Date of Award:

12-2020

Document Type:

Dissertation

Degree Name:

Doctor of Philosophy (PhD)

Department:

Sociology, Social Work, and Anthropology

Committee Chair(s)

Courtney Flint

Committee

Courtney Flint

Committee

Steve Daniels

Committee

Jennifer Givens

Committee

Richard Krannich

Committee

William Pearse

Committee

Daniel Williams

Abstract

This dissertation presents both quantitative and qualitative analysis on different aspects of wildland fire risk management in the western United States. Each of these chapters is framed by and examines the sociological concept of reflexivity, which describes a process of individual and/or collective reflection. This reflexivity is needed to identify and enact alternative management strategies that contend with the expected increases in the number and severity of wildland fires in the future due to the combined effects of even-aged forest growth after years of timber extraction, a legacy of fire suppression, climate change, and increasing human development in the wildland-urban interface.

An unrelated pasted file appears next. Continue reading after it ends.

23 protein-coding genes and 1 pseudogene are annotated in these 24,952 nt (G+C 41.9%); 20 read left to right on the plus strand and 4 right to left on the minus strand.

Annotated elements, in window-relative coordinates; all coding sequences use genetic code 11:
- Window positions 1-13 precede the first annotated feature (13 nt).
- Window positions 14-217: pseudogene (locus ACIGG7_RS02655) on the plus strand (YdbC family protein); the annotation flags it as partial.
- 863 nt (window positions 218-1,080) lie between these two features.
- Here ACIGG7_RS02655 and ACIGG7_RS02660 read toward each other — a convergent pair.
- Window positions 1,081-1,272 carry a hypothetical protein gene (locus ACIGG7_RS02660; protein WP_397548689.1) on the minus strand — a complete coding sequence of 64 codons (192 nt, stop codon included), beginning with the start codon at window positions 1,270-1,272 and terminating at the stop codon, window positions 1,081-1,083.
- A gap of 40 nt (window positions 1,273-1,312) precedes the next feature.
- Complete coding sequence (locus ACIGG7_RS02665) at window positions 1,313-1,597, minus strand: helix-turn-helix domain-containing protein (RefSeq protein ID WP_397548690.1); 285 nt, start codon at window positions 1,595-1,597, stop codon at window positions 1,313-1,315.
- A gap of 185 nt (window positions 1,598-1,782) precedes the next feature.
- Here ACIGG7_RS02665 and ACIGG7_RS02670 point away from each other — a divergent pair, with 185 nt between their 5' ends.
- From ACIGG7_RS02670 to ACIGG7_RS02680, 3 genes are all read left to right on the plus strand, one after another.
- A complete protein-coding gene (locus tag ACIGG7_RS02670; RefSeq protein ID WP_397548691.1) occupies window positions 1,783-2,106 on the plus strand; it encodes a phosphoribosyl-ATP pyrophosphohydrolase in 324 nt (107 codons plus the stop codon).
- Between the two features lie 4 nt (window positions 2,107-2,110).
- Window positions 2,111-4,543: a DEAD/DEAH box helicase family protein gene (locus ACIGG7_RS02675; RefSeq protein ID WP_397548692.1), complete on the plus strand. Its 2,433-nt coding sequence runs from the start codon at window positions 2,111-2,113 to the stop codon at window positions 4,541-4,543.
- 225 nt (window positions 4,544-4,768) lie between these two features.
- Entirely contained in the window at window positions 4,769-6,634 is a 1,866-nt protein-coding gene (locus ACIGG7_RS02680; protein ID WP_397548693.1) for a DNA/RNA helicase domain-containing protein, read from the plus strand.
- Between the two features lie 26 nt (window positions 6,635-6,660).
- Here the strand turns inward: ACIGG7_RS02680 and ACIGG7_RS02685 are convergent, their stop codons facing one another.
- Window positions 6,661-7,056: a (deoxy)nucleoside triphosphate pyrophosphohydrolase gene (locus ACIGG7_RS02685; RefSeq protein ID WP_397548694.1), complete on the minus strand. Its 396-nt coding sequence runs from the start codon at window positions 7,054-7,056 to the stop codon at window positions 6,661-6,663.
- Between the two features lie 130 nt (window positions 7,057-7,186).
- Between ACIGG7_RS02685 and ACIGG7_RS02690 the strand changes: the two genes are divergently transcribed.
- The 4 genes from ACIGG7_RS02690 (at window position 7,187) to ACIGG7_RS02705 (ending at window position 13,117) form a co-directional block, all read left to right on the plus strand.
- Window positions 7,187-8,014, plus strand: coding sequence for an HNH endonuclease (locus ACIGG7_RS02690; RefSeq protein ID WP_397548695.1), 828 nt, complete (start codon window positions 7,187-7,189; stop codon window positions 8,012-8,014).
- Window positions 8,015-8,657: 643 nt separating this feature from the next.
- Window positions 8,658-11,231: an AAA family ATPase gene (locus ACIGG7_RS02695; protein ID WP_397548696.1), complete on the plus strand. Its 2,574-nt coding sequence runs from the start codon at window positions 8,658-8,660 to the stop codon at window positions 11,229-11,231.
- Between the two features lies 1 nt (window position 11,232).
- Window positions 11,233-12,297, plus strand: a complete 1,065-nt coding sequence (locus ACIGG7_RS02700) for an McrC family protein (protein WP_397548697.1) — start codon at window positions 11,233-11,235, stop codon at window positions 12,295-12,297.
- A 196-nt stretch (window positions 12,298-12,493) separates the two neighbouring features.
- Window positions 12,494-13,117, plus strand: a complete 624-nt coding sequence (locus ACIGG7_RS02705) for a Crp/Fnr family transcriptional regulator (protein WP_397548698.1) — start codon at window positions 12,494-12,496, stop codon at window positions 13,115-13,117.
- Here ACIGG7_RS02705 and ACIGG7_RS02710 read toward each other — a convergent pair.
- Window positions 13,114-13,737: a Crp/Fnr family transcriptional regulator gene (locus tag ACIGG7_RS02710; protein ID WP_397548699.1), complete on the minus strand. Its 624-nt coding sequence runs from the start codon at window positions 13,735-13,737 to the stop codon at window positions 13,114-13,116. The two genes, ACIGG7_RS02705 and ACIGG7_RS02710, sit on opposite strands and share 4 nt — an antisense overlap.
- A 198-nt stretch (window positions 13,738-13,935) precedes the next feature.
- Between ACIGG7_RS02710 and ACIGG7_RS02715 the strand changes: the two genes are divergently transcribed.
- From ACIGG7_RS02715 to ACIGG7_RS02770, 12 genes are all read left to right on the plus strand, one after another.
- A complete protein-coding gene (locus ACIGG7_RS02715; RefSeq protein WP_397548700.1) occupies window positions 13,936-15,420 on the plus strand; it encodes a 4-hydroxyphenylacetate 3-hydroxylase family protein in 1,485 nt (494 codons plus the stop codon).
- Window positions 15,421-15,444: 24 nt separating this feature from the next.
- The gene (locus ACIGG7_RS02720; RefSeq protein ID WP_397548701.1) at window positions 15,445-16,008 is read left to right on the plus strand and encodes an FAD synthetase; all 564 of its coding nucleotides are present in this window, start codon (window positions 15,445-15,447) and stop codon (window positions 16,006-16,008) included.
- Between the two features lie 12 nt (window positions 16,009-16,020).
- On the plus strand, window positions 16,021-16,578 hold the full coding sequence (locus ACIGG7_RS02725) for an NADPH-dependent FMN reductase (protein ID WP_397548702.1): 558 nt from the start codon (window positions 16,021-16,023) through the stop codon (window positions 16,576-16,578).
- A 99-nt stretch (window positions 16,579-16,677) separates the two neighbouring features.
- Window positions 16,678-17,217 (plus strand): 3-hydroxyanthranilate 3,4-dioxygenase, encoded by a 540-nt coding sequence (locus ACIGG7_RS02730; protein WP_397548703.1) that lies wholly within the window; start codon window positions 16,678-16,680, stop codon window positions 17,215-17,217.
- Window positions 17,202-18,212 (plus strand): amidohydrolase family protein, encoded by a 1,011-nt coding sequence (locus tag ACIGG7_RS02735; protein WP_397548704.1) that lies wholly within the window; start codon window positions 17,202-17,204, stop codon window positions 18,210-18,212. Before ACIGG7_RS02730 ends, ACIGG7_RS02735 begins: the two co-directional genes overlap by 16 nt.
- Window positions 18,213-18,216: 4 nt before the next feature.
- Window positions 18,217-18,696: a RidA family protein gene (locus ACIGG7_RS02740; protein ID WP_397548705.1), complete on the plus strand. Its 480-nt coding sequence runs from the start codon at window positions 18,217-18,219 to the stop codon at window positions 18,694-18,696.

The first chapter in this dissertation is a general technical report that outlines theories and methods about the social dynamics of wildland fire risk management. The second chapter is a qualitative analysis of twenty semi-structured interviews conducted with members of a wildland fire management social network in northcentral Washington. In these interviews, participants described both opportunities and barriers to collaboration. The third chapter of this dissertation is a mixed-methods analysis of a proposal to fund restoration of northern Arizona ponderosa pine forests through registered carbon offsets. Results demonstrate potential carbon benefits from restoration but also illuminate administrative, technical, and theoretical barriers to registering these benefits as carbon offsets. And finally, the fourth chapter is an autoethnographic essay.

These findings are important since wildland fire management will need to be even more collaborative in the future due to expected increases in the number and severity of wildland fires, which will also exacerbate the need for increased funding for forest restoration. Moreover, these results speak to the complex and contested nature of human values at risk in these fire-prone landscapes, which will also need to be incorporated into wildland fire risk management in order to achieve better outcomes in the face of an uncertain future.

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